On November 4, 2013 the Library of Congress welcomed bestselling adult and children’s author James Patterson as the first Champion of the Young Readers Center. The five-year-old Center is the only reading room in the Library of Congress with an “Open to the Public” sign in front of its door. (Others require a reader’s card and require that researchers be 16 or older.) In his keynote speech as part of the 2013 Library of Congress Literacy Awards, Patterson said, “I’m here today to help save some lives. The lives of children all across our country.” He encouraged the audience in the Coolidge Auditorium of the library’s Thomas Jefferson building to become reading missionaries. “Better readers become better thinkers. If kids are not good readers then their chances of getting through high school are slim to none.”

Patterson outlined some of his hopes for his new role, which is still evolving. “In the Library of Congress, in this wonderful building with this much firepower behind it, we should really be able to make something happen in the lives of children and families.” Patterson believes that one key step toward improved literacy is for parents, grandparents, and other guardians to see encouraging reading as an integral part of their job, as important as getting kids to the dinner table. As part of his outreach to independent booksellers, Patterson created a bumper sticker that says “We Read in Our House.” He encourages every family to adopt that philosophy. “Parents would never knowingly give their children a handicap,” he said. “But not encouraging them to read does just that.”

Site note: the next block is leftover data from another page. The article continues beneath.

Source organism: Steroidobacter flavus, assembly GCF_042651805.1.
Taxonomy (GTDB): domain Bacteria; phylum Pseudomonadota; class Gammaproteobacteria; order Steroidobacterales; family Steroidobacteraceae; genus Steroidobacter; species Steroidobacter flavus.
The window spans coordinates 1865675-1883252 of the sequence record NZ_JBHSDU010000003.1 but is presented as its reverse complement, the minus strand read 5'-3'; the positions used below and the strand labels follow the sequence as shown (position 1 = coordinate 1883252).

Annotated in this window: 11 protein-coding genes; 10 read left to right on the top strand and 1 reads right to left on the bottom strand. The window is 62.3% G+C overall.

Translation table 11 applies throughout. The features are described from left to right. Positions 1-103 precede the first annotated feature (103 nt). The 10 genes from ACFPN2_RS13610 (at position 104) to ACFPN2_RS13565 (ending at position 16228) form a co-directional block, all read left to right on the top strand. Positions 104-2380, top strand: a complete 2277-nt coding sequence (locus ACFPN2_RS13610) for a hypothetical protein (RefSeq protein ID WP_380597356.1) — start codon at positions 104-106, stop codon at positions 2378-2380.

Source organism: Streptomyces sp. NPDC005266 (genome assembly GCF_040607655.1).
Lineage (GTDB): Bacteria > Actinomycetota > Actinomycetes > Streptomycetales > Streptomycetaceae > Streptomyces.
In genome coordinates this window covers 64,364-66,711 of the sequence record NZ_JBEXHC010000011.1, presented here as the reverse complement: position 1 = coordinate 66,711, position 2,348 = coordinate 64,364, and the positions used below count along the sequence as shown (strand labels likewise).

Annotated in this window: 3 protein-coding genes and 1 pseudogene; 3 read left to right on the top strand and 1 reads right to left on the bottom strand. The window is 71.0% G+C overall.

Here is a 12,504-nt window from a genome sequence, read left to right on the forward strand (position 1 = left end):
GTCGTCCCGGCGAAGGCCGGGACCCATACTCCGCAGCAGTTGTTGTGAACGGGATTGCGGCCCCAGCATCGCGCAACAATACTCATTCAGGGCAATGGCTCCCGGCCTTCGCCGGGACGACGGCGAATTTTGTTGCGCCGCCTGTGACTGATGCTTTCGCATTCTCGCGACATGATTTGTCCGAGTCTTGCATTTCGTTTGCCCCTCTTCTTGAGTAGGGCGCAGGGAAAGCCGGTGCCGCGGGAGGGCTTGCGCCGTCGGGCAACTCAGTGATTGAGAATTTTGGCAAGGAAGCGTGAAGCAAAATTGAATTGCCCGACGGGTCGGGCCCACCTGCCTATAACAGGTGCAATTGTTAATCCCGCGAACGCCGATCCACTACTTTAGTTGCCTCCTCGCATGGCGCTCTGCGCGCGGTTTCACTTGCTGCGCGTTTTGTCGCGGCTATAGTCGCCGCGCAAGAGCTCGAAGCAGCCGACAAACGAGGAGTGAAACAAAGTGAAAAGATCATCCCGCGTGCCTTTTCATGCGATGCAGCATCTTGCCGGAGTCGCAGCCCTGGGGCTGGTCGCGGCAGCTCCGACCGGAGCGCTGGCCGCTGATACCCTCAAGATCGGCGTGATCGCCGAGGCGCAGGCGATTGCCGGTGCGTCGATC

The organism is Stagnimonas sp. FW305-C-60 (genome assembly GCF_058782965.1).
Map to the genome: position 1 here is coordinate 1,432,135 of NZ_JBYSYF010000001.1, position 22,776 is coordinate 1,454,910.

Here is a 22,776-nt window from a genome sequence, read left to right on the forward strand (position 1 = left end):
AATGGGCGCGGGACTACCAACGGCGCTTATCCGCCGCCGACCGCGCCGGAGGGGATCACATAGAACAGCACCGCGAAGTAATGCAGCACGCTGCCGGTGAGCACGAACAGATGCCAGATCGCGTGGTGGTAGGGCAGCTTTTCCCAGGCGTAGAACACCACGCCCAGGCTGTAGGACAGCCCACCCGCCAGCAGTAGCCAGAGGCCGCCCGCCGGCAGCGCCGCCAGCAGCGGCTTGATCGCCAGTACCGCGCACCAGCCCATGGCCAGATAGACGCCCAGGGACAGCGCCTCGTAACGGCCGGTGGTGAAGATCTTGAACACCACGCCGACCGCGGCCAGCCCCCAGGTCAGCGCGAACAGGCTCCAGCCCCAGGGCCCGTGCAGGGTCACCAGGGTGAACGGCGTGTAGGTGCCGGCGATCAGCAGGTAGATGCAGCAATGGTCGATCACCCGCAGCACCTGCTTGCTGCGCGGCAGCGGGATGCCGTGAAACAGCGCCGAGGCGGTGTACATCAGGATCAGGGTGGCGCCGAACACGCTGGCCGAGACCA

And he thinks an essential challenge is getting the right books to children. “Growing competent readers can only happen with the right stimuli. We need to pay attention to what [kids] want to read. It’s important not to turn them off.” In his own work he focuses on storytelling and humor. “I love the idea of reaching kids with humor,” he said. “There should be more humor in life, and certainly in books.”

Patterson came to the Library of Congress after a visit to Stuart Hobson Middle School in Washington, D.C., where Mayor Vincent Gray and Councilman Jack Evans named November 4th James Patterson Day. Gray and Evans thanked Patterson for making a donation of his books to every public middle school in D.C., a gift of more than 4,000 titles. Patterson cited Hobson as a success story in education, and recounted how some of the students he met told him his books made them like to read. “Too many kids never find a book they like. We need to reach kids and give them books they will gobble up. It takes one good book to create a lifelong reader.”

The mission of the Young Readers Center – to connect readers with the best children’s literature – is in step with Patterson’s beliefs: “I want to do more. Children have a right to libraries in schools and a right to access to books that will interest them,” he said. In his new role at the Young Readers Center, Patterson said, “I want to expand on what’s been working in the past and make it better.”